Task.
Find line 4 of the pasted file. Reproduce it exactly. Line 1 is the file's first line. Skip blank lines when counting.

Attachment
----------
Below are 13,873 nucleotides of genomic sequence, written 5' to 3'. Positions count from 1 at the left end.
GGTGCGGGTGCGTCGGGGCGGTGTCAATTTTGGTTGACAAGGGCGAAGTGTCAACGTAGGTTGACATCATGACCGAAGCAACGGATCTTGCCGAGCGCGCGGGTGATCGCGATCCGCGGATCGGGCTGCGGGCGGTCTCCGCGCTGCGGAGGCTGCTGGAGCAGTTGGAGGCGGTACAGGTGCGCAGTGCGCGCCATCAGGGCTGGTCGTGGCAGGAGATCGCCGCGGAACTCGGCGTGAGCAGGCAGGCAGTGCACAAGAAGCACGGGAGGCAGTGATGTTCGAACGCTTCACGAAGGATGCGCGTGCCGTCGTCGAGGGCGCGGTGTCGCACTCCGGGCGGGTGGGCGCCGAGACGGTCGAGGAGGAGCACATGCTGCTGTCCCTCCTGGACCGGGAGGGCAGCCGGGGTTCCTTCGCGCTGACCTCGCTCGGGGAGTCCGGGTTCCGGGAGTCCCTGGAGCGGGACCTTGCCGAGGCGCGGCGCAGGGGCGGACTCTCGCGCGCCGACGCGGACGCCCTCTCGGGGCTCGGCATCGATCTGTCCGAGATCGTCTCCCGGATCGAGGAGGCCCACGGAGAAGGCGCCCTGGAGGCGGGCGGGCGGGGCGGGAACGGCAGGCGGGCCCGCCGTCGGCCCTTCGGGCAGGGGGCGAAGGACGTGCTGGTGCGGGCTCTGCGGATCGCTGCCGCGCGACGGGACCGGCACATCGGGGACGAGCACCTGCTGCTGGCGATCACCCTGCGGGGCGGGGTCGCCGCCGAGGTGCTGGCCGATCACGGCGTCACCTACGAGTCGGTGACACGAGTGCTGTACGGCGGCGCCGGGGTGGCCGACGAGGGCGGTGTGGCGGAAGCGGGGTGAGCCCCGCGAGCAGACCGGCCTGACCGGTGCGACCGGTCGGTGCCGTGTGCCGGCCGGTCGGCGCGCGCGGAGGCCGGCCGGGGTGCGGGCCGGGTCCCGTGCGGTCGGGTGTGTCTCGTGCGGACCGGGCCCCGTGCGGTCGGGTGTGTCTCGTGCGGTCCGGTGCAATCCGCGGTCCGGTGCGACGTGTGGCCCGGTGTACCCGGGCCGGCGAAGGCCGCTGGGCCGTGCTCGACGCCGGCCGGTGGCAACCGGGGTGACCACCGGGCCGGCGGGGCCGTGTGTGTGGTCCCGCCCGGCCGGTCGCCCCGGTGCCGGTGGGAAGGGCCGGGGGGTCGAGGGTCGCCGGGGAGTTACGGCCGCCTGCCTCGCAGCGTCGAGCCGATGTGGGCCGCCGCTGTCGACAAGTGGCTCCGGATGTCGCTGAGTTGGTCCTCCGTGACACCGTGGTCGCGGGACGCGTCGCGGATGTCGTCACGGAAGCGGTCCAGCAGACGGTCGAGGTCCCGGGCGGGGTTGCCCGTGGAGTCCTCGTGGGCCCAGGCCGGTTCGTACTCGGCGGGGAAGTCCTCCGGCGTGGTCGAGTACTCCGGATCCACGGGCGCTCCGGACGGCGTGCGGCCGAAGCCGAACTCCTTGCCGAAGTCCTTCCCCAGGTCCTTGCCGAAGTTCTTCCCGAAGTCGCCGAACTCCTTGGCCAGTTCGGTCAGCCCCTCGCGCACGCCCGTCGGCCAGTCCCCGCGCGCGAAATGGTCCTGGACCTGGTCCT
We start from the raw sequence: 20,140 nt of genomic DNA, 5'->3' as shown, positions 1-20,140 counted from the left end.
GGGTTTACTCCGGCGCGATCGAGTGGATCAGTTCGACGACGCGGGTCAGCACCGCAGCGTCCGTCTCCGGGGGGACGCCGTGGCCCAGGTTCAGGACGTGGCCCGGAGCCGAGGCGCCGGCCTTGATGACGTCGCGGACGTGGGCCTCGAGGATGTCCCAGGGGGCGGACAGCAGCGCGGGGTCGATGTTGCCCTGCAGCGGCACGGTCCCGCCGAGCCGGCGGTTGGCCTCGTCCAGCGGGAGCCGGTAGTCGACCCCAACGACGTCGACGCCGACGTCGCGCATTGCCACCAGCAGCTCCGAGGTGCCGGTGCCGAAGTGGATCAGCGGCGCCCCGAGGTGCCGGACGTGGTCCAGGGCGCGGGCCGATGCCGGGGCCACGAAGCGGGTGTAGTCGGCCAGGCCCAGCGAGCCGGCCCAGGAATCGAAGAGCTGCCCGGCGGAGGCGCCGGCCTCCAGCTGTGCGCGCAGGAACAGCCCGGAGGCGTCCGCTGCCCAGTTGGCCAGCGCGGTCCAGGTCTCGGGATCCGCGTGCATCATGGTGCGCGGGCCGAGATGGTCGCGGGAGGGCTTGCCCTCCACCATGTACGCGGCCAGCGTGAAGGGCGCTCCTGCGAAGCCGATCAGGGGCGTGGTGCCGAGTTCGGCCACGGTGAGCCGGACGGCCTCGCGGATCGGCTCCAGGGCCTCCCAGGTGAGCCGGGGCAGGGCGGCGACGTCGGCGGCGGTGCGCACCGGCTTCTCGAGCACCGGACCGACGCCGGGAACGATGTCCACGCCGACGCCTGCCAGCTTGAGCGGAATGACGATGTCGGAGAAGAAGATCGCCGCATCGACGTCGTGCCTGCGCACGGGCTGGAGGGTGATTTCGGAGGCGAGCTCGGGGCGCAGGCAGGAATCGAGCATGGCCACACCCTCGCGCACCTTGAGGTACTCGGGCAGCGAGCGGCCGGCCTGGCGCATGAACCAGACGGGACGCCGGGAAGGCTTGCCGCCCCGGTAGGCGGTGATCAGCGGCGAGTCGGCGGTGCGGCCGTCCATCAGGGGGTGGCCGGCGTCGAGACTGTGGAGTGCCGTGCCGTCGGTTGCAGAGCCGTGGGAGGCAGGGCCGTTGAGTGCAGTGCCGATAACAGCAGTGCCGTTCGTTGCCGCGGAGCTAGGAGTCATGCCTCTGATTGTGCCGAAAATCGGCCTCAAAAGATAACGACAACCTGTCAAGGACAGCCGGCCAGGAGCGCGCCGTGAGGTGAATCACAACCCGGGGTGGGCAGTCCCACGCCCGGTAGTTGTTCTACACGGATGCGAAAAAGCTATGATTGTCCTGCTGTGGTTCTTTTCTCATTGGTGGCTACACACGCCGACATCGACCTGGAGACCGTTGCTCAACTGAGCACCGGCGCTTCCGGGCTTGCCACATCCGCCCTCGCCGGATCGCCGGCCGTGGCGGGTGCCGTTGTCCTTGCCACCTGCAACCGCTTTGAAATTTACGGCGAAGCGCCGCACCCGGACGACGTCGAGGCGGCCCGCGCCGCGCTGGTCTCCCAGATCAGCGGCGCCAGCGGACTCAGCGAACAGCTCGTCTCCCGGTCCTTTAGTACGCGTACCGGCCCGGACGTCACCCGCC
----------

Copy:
GGGTTTACTCCGGCGCGATCGAGTGGATCAGTTCGACGACGCGGGTCAGCACCGCAGCGTCCGTCTCCGGGGGGACGCCGTGGCCCAGGTTCAGGACGTGGCCCGGAGCCGAGGCGCCGGCCTTGATGACGTCGCGGACGTGGGCCTCGAGGATGTCCCAGGGGGCGGACAGCAGCGCGGGGTCGATGTTGCCCTGCAGCGGCACGGTCCCGCCGAGCCGGCGGTTGGCCTCGTCCAGCGGGAGCCGGTAGTCGACCCCAACGACGTCGACGCCGACGTCGCGCATTGCCACCAGCAGCTCCGAGGTGCCGGTGCCGAAGTGGATCAGCGGCGCCCCGAGGTGCCGGACGTGGTCCAGGGCGCGGGCCGATGCCGGGGCCACGAAGCGGGTGTAGTCGGCCAGGCCCAGCGAGCCGGCCCAGGAATCGAAGAGCTGCCCGGCGGAGGCGCCGGCCTCCAGCTGTGCGCGCAGGAACAGCCCGGAGGCGTCCGCTGCCCAGTTGGCCAGCGCGGTCCAGGTCTCGGGATCCGCGTGCATCATGGTGCGCGGGCCGAGATGGTCGCGGGAGGGCTTGCCCTCCACCATGTACGCGGCCAGCGTGAAGGGCGCTCCTGCGAAGCCGATCAGGGGCGTGGTGCCGAGTTCGGCCACGGTGAGCCGGACGGCCTCGCGGATCGGCTCCAGGGCCTCCCAGGTGAGCCGGGGCAGGGCGGCGACGTCGGCGGCGGTGCGCACCGGCTTCTCGAGCACCGGACCGACGCCGGGAACGATGTCCACGCCGACGCCTGCCAGCTTGAGCGGAATGACGATGTCGGAGAAGAAGATCGCCGCATCGACGTCGTGCCTGCGCACGGGCTGGAGGGTGATTTCGGAGGCGAGCTCGGGGCGCAGGCAGGAATCGAGCATGGCCACACCCTCGCGCACCTTGAGGTACTCGGGCAGCGAGCGGCCGGCCTGGCGCATGAACCAGACGGGACGCCGGGAAGGCTTGCCGCCCCGGTAGGCGGTGATCAGCGGCGAGTCGGCGGTGCGGCCGTCCATCAGGGGGTGGCCGGCGTCGAGACTGTGGAGTGCCGTGCCGTCGGTTGCAGAGCCGTGGGAGGCAGGGCCGTTGAGTGCAGTGCCGATAACAGCAGTGCCGTTCGTTGCCGCGGAGCTAGGAGTCATGCCTCTGATTGTGCCGAAAATCGGCCTCAAAAGATAACGACAACCTGTCAAGGACAGCCGGCCAGGAGCGCGCCGTGAGGTGAATCACAACCCGGGGTGGGCAGTCCCACGCCCGGTAGTTGTTCTACACGGATGCGAAAAAGCTATGATTGTCCTGCTGTGGTTCTTTTCTCATTGGTGGCTACACACGCCGACATCGACCTGGAGACCGTTGCTCAACTGAGCACCGGCGCTTCCGGGCTTGCCACATCCGCCCTCGCCGGATCGCCGGCCGTGGCGGGTGCCGTTGTCCTTGCCACCTGCAACCGCTTTGAAATTTACGGCGAAGCGCCGCACCCGGACGACGTCGAGGCGGCCCGCGCCGCGCTGGTCTCCCAGATCAGCGGCGCCAGCGGACTCAGCGAACAGCTCGTCTCCCGGTCCTTTAGTACGCGTACCGGCCCGGACGTCACCCGCC